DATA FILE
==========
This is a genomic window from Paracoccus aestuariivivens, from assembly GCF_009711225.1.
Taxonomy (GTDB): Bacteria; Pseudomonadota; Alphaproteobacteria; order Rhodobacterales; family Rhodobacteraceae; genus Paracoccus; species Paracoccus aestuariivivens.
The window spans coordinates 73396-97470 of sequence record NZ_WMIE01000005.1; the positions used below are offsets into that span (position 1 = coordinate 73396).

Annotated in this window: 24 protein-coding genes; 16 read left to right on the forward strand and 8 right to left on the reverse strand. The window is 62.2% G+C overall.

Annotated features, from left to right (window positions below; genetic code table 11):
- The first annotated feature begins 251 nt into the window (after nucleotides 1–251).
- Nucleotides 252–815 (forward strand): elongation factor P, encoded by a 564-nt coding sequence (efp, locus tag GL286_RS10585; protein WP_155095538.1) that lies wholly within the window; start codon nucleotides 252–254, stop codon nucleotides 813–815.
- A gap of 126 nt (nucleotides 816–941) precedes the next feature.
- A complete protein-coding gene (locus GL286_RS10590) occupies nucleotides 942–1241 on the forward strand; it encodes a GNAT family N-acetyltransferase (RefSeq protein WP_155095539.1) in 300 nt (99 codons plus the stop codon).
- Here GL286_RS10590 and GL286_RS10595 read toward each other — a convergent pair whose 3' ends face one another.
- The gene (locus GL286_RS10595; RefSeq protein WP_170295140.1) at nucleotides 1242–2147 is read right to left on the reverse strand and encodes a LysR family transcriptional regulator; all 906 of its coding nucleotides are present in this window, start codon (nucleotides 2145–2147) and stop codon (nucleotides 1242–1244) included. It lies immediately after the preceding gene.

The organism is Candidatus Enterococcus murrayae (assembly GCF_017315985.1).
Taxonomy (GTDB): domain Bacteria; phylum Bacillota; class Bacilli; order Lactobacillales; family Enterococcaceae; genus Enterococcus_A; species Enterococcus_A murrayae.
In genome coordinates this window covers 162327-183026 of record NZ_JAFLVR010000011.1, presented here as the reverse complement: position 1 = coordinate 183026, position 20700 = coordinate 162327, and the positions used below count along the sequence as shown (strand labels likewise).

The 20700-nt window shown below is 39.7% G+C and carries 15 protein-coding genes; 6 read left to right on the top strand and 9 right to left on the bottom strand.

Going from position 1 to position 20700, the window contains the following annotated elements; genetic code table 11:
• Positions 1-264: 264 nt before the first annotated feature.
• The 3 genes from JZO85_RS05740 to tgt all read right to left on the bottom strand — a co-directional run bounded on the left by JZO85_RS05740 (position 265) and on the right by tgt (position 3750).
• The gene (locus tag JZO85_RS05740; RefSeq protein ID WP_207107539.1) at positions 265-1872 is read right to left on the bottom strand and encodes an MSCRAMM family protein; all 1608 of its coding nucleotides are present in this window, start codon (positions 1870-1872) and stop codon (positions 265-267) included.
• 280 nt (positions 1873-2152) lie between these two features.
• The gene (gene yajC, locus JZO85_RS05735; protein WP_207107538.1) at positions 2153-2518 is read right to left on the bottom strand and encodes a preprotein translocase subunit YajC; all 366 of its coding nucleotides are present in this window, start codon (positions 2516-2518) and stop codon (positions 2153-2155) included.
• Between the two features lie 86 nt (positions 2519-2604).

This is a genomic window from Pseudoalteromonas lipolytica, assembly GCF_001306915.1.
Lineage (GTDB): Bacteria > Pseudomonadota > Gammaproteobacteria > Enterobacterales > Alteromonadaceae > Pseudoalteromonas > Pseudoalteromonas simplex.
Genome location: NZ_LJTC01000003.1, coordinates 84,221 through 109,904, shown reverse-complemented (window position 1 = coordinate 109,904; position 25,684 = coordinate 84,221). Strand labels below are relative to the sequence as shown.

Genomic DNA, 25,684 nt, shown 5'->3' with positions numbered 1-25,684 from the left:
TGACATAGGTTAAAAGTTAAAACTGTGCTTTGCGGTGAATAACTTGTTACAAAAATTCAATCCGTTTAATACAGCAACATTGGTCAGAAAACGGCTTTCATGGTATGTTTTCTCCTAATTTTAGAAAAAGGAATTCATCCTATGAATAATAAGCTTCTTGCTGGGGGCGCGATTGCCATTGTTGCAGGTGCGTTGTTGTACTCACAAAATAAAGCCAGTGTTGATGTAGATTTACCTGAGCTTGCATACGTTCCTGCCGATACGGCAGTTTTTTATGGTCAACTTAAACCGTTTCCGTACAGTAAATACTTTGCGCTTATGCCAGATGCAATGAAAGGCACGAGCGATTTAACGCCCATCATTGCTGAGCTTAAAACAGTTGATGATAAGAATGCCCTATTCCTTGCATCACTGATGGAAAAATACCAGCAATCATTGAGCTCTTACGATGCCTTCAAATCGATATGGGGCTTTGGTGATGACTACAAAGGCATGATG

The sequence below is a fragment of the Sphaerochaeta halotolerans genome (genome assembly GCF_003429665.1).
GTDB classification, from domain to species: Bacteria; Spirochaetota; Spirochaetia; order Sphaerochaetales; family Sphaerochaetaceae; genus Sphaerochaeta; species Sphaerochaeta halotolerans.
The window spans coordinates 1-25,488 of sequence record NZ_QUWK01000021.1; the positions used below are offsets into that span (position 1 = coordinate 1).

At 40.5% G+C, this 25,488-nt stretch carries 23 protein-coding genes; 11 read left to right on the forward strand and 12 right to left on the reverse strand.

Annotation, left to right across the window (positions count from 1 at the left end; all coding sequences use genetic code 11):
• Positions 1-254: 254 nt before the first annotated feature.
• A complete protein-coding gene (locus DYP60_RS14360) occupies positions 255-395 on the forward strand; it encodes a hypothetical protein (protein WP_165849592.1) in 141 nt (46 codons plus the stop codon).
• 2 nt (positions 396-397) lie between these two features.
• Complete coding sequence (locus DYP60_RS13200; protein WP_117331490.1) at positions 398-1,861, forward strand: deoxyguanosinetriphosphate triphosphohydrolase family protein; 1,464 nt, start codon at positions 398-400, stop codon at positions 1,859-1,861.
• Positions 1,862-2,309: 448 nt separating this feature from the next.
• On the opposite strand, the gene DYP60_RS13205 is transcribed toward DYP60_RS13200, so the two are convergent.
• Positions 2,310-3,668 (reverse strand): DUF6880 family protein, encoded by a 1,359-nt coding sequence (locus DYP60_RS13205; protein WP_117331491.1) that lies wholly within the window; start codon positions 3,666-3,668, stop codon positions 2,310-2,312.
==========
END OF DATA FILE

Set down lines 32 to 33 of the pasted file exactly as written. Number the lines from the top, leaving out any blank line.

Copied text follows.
Annotation, left to right across the window (positions count from 1 at the left end; all coding sequences use genetic code 11):
• Positions 1-254: 254 nt before the first annotated feature.